When I was in the eighth grade this old fellow at my church named Harvey Mook taught me how to make homemade wine. He grew muscodine grapes along his back fence and used them to make wine, and he said he’d show me how. The next week he gave me a little booklet about how to make wine and a note about where to find yeast and a stopper that would fit on a milk jug. And after a trip to the grocery store, I was off and running. Peeling the grapes was the hardest part, but after that everything came together easily, and I left the jug in the workshop to age a few months, like any good vintage.
A while later I saw Harvey at church and he asked me how my wine looked. And I told him everything was great except for one weird thing. I used red grapes, but somehow I’d made white wine. And Harvey said, “Well what did you do?” And I started telling him about peeling the grapes and mashing them with the sugar and the yeast and putting in the stopper. And he stopped me. “Who told you to peel the grapes?” Well that was my mistake. And there was no way to unring that bell.
A few weeks later my parents were gone and I was home alone and I thought I’d give it a try. I didn’t like it. I didn’t know what wine should taste like, but I didn’t think it should taste like that. But I put the stopper back on and put it back in the workshop and figured maybe with a few more months it would be better.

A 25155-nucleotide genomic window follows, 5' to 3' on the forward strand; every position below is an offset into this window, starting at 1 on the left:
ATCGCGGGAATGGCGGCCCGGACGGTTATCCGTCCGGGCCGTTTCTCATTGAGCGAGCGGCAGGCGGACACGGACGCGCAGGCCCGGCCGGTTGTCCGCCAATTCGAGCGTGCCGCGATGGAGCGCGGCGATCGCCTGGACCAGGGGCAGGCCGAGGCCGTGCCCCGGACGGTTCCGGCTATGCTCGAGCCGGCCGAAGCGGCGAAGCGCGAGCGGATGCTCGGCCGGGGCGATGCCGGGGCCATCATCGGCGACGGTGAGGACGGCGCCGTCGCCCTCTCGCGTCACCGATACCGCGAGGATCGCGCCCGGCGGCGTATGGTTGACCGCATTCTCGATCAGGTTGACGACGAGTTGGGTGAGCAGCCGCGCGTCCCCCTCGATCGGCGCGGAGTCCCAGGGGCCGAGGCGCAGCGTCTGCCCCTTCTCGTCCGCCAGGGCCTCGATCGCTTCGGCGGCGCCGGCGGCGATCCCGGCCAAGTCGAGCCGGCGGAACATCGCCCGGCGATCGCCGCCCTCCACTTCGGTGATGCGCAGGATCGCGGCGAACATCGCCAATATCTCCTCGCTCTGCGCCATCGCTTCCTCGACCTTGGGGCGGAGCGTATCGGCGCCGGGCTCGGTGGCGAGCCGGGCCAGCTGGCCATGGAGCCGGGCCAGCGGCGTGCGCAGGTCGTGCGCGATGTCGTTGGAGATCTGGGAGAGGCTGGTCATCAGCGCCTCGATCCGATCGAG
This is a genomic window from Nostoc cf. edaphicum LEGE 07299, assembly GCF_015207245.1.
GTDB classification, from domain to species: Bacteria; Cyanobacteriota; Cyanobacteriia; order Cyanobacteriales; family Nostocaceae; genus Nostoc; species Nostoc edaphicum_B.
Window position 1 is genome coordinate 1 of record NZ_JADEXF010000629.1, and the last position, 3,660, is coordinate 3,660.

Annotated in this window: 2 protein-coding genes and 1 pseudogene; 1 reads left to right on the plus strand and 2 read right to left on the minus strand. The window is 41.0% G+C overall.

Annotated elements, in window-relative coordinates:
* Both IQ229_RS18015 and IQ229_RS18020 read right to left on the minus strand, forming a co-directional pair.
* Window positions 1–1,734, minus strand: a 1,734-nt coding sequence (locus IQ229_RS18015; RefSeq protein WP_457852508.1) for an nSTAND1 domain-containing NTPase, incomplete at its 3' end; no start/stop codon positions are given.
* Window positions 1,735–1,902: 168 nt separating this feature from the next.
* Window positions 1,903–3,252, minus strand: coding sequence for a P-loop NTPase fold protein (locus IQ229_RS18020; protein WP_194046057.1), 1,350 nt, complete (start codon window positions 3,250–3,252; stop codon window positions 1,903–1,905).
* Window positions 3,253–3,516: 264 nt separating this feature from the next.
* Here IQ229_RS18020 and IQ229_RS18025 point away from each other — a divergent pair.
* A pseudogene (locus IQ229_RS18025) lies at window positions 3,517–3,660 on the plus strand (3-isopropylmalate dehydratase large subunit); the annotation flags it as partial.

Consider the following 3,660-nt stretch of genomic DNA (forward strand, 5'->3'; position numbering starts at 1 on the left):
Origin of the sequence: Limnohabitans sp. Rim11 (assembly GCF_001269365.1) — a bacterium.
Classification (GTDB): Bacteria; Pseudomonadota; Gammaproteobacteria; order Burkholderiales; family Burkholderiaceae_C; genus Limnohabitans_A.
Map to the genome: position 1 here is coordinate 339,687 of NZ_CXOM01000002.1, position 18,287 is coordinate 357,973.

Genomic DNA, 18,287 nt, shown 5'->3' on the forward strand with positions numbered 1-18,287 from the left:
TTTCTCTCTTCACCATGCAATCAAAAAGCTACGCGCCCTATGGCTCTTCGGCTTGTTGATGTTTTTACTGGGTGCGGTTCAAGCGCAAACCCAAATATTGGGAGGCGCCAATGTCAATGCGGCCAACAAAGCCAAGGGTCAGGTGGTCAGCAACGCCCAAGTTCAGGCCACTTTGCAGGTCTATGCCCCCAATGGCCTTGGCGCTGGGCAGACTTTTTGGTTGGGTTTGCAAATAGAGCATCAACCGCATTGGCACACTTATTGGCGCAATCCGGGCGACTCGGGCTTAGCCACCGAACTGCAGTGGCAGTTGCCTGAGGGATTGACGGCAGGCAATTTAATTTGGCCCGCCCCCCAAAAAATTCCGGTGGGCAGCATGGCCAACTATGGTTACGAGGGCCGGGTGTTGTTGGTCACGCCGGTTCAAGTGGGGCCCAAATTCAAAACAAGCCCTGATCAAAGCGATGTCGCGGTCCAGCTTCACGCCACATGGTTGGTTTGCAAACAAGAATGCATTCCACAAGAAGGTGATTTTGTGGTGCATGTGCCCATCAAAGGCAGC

Not too long after that Harvey comes up to me one Sunday with a big grin on his face. “Have you tried your wine yet? You should try your wine.” I told him I had and that it wasn’t any good at all.
“When did you try it? Did you try it this week? Maybe you ought to try it again, maybe it’s better now. In fact I’m sure of it.”
His confidence made me a little curious. So after church I went into the workshop and took a look at that milk jug of wine. And wouldn’t you know it but that white wine had turned to red? I didn’t try it. My previous milk jug moonshine experiment had made me a little gun shy, so I didn’t try it or any wine again for quite some time. But eventually I found out Harvey had gone and “fixed” my wine by replacing it with some he’d made. He’d taken away my messy failed experiment and replaced it with something good.
Quite simply, this is what God does with our lives. He takes the broken pieces of our lives and he changes them into something good. The dregs, the mistakes, the failed experiments, the messy homebrewing disasters that we try to make on our own. In Jesus, we become fine wine. When we use words like redeemed, made righteous, and saved this is what we’re talking about. God takes our failures and turns them into something good. It’s like when you wake up in the morning and snow has fallen in the night, and all the mess of your street is covered, and everything looks smooth and clean and peaceful. God covers our failures with God’s righteousness. It’s not our ability to be perfect; it’s God’s ability to love perfectly that we depend on.